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Meaning of Food and Family

Meaningof Food and Family

Meaningof Food and Family

Traditionally,family meal was acknowledged as an important aspect of stable andstrong coexistence. It used to be the moment when people could cometogether to share ideas after their different daily activities(Ogden, 2012). There are societal factors that have impacted sharedmeals, and because the virtue of ceremonial eating is fast fading,the meaning of food is equally disappearing among cultures.

Familymeals lost their meaning with the emergence of industrial revolution.Through the revolution, many family members got separated. Forinstance, some members who were students joined different schools indifferent locations. The middle class required a way to differentiatethemselves from the rest of the society members who were arguablypoor in etiquette (Counihan &amp Van Esterik, 2012). Even thoughthis has not been manifested in my family, I have seen it around theneighborhood.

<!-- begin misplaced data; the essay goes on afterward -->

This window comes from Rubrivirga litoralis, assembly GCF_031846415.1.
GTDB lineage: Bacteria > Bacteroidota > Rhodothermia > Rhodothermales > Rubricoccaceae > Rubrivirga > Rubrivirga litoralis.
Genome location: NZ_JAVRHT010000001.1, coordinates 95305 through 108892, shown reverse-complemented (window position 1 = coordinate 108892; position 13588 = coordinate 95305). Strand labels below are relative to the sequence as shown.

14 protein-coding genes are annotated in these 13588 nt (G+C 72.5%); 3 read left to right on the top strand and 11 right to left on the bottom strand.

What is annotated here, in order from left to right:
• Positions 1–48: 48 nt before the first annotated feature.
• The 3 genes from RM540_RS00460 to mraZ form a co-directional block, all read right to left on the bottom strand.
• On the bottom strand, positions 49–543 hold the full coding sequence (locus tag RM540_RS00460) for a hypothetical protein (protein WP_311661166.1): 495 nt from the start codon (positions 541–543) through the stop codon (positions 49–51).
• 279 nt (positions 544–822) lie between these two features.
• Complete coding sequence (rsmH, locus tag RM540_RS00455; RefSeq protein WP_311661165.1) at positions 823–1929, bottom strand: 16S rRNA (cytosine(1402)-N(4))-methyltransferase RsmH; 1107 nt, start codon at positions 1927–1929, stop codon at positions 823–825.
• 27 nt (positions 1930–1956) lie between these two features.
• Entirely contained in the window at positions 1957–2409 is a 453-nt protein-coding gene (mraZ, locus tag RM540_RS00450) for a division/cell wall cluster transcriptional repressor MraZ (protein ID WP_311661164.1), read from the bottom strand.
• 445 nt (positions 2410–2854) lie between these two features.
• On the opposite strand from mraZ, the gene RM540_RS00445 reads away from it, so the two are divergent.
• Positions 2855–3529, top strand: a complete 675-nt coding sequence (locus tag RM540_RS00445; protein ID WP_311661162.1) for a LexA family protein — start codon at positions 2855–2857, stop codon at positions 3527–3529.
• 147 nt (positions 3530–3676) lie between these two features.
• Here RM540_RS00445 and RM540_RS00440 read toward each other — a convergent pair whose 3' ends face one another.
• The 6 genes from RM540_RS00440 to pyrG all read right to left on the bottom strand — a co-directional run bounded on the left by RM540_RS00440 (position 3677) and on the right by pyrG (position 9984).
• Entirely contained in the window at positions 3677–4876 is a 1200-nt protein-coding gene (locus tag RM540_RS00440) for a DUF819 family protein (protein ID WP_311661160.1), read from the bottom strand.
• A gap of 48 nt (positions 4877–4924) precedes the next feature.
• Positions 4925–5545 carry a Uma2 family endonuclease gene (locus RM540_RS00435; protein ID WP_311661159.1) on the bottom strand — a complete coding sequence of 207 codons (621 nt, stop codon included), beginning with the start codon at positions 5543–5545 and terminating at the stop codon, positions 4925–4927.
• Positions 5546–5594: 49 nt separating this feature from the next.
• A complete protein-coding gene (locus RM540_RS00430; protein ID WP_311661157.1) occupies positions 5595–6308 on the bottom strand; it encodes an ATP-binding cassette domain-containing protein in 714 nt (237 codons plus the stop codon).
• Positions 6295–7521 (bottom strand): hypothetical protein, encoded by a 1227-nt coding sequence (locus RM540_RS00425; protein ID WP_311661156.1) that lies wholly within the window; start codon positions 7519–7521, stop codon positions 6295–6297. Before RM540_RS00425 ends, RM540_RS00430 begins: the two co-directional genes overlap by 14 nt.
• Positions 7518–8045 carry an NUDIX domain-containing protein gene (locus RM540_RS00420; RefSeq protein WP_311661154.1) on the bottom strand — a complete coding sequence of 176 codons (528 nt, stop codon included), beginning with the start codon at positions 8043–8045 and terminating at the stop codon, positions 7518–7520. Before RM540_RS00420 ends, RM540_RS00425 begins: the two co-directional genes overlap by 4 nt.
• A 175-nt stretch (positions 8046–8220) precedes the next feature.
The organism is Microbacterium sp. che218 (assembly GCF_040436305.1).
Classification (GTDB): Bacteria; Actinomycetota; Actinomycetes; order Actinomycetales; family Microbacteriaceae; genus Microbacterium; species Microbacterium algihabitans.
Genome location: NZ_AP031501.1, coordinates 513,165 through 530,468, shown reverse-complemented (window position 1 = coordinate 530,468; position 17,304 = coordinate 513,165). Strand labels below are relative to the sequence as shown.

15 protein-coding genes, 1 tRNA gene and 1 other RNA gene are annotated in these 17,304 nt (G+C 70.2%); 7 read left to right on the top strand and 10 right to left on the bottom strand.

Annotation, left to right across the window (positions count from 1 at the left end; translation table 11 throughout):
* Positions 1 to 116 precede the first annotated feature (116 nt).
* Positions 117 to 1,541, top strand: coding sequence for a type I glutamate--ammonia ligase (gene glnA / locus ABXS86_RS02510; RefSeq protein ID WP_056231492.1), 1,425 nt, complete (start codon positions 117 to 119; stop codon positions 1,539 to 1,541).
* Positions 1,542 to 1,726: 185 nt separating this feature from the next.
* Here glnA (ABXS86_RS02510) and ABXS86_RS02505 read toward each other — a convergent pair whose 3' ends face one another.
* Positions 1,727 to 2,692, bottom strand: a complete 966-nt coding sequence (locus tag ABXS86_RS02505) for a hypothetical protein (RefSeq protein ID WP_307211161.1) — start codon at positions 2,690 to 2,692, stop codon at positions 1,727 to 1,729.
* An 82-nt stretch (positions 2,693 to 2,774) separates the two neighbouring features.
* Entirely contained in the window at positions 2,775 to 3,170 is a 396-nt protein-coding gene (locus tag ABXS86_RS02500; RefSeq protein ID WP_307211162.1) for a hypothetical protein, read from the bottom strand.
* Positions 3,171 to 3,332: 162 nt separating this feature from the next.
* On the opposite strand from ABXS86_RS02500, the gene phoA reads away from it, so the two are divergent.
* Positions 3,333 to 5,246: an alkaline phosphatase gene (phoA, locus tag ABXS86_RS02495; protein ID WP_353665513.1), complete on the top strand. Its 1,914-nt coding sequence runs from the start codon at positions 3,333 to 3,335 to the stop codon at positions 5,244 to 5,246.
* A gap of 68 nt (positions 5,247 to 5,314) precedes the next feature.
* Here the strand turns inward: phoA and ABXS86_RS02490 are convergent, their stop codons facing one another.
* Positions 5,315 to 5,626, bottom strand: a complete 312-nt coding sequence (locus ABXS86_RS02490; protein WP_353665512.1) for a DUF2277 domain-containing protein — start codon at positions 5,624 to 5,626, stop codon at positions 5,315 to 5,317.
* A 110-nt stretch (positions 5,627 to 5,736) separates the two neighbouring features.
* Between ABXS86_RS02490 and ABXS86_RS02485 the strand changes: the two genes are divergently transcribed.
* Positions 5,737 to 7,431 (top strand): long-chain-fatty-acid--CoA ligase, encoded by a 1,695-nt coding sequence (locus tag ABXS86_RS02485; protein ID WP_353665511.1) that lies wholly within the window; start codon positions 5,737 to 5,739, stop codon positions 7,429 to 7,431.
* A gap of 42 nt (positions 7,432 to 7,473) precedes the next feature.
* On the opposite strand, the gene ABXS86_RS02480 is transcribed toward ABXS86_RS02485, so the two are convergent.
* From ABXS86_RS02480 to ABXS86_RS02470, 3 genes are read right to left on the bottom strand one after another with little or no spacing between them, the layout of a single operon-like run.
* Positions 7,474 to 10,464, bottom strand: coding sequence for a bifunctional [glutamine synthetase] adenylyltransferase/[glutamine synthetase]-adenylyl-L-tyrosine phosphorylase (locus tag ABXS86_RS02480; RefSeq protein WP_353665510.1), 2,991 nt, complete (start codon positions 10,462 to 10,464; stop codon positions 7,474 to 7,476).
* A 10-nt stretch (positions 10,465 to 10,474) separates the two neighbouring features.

Toclarify different cross-cultural food customs, there is theattribution theory which focuses on how people view the behaviors ofothers. The dispositional ascriptions make individuals to attribute aparticular food to certain event or issue. Also, there is the drivetheory that suggests that togetherness during meals causes meaning toa situation (Ogden, 2012).

Communitiesattribute meat eating to different meanings. For instance, inAmerican Samoa, ceremonial activities center on meat eating. Equally,in Brazil, families demonstrate social rank or prosperity bypreparing huge quantities of meat (Ogden, 2012).Among manycommunities in Africa, families mark celebrations by meat roasting.

Conclusively,various foods have different roles in the cultural traditions ofpeoples around the world. After Ramadan, Muslims eat and drinkcommunally to celebrate and show the importance of their faith.Similarly, the Orthodox Jews celebrate over their ‘kosher diets’to show honor to the Jewish scriptures. Different factors haveimpacted shared meals making it lose its meaning.

References

Counihan,C., &amp Van Esterik, P. (2012). Food and culture: A reader.Routledge.

Ogden,J., (2012). The meaning of food (MOF): The development of a newmeasurement tool. European Eating Disorders Review, 20(5), 423-426.